Plougshare tortoise (angonoka tortoise)

Zoology with: Plougshare tortoise (angonoka tortoise)

Plougshare tortoise

The carapace is highly domed and light brown in colour with prominent growth rings on each scute. The outer parts of the vertebral is a darker brown. The gular scute of the plastron projects forward between the front legs and curves upward toward the neck.

Males are larger than females, reaching a carapace length up to 17 inches (43 cm).[11] Fully grown male angonoka tortoises are larger, as well as heavier, than females. The average length of an adult male angonoka tortoise is 414.8 millimetres (16.33 in) and the average weight is 10.3 kilograms (23 lb). Females measure at a 370.1 millimetres (14.57 in) average and weigh a 8.8 kilograms (19 lb) average.

In the wild this species is only found in Madagascar where it is endemic to the dry forests in the Baly Bay area of northwestern Madagascar, near the town of Soalala.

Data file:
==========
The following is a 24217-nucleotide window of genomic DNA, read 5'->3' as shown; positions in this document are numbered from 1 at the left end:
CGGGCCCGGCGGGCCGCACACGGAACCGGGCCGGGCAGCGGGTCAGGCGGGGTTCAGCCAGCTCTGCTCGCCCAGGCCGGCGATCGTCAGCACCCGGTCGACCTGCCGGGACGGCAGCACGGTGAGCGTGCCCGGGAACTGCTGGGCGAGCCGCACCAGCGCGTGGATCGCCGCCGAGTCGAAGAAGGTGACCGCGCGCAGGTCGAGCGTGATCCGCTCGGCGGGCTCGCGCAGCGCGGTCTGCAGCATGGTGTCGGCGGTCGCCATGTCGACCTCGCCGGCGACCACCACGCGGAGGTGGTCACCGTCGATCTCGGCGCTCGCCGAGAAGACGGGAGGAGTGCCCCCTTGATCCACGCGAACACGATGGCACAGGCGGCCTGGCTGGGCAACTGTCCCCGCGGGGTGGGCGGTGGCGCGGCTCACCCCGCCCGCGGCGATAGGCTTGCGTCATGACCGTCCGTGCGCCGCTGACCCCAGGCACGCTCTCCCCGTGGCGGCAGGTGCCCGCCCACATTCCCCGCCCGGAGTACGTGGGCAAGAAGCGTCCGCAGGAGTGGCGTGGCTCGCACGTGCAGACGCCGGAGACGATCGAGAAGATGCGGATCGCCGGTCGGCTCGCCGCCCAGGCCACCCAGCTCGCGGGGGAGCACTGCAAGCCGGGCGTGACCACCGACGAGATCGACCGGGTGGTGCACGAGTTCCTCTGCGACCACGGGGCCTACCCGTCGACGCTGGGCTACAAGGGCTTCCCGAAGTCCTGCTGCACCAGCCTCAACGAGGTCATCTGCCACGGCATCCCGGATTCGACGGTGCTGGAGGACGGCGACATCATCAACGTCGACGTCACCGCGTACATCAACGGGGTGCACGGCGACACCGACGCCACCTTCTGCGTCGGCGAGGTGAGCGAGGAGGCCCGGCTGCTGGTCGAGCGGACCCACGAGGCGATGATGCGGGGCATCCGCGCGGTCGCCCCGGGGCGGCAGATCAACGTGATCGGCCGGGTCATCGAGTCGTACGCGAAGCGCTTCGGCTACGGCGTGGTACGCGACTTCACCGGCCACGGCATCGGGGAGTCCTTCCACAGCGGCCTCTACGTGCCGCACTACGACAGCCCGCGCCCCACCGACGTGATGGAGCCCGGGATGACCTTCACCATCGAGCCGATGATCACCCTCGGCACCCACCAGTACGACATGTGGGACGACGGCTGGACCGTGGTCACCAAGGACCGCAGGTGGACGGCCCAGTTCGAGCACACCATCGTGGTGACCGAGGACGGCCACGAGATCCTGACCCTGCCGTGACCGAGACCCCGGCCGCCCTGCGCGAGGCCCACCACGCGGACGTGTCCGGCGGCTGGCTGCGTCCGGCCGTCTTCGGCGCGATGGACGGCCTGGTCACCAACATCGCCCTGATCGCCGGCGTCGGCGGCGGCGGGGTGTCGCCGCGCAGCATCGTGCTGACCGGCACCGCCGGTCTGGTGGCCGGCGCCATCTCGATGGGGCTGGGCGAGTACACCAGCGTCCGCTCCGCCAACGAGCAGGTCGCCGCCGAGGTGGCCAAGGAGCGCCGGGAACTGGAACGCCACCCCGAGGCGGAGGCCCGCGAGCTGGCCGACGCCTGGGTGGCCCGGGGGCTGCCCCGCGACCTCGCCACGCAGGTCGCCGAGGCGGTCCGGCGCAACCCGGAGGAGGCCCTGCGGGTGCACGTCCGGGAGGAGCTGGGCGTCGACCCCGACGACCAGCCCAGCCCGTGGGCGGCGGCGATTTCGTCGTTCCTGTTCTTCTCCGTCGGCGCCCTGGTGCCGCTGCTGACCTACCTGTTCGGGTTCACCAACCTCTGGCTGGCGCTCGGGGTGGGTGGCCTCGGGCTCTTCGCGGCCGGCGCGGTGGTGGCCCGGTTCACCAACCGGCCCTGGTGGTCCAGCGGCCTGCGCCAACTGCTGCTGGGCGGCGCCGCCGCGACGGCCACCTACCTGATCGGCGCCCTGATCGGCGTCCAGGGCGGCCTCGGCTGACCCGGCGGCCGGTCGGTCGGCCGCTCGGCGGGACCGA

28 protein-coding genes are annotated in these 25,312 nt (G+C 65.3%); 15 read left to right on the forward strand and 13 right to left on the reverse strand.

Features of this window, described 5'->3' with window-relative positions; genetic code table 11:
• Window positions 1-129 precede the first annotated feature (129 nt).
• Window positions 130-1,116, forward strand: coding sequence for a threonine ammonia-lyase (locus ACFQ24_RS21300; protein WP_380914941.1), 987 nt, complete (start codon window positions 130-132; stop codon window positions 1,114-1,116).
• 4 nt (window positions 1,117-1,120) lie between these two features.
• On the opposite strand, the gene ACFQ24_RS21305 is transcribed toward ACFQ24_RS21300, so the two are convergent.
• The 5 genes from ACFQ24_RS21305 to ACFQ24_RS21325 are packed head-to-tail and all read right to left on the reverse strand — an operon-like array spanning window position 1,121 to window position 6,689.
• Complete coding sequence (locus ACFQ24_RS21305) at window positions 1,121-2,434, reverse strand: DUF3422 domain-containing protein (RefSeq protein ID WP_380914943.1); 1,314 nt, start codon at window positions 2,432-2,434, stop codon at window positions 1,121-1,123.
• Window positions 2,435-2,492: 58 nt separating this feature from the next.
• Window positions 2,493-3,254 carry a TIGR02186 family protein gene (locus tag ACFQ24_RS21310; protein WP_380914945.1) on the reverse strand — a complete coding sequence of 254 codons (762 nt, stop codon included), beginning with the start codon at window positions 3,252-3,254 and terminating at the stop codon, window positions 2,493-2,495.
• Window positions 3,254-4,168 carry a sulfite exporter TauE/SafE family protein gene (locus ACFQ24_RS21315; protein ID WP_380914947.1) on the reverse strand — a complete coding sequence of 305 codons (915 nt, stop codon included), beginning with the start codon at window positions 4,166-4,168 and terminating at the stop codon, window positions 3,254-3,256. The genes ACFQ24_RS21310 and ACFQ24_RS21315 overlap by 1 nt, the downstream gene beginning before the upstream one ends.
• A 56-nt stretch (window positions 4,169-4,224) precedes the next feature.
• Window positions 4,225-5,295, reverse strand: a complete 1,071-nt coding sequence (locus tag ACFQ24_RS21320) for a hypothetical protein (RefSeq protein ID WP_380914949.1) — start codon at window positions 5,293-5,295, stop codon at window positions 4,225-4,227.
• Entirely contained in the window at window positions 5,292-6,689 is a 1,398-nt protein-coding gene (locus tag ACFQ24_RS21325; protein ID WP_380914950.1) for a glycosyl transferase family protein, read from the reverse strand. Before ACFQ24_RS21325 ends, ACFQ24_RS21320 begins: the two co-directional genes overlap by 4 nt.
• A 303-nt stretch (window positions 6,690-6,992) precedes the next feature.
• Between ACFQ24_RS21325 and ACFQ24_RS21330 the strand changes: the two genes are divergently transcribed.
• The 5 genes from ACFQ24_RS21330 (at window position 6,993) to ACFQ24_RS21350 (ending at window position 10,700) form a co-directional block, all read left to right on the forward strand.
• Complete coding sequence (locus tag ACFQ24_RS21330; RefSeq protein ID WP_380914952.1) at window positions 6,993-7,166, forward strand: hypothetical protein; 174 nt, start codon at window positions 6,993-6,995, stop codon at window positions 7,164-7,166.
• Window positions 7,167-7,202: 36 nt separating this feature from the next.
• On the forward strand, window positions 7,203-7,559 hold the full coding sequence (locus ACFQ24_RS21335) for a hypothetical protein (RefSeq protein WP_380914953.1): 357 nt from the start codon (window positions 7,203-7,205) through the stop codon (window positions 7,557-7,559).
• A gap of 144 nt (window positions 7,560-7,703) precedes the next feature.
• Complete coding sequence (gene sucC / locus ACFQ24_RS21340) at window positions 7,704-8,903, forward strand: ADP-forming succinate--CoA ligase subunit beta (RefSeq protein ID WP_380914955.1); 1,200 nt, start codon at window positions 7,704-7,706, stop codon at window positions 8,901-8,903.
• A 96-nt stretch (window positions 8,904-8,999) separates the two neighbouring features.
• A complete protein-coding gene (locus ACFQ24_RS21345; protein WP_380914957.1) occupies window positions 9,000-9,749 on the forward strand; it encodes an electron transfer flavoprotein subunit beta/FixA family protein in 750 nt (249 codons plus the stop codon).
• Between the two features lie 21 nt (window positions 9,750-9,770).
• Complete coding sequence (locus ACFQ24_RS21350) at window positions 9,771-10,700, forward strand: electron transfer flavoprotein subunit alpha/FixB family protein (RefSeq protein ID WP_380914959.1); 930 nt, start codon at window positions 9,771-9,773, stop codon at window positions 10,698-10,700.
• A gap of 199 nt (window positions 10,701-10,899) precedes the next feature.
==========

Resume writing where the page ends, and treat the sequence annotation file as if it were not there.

The population estimate for the angonoka tortoise in the wild is about 600 individuals, ranging from 440 to 770, but is still decreasing. The tortoise is at an extremely high risk of extinction; it is thought it will become extinct in the wild in the next 10 to 15 years. It can be found in five sub-populations, two east of the and three west of the Andranomavo river. The two to the east are Beheta and Sada; the three to the west are Ambatomainty, Andrafiafaly, and Betainalika.

This species is one of the rarest land tortoises in the world, classified as Critically Endangered on the IUCN Red List

Population size:
440 – 770 individuals
25-60km2 in Baly Bay region, northwestern Madagascar
Primary threats:
Illegal collection for international pet trade
Action required:
Enforcement of legal protection and protected area management

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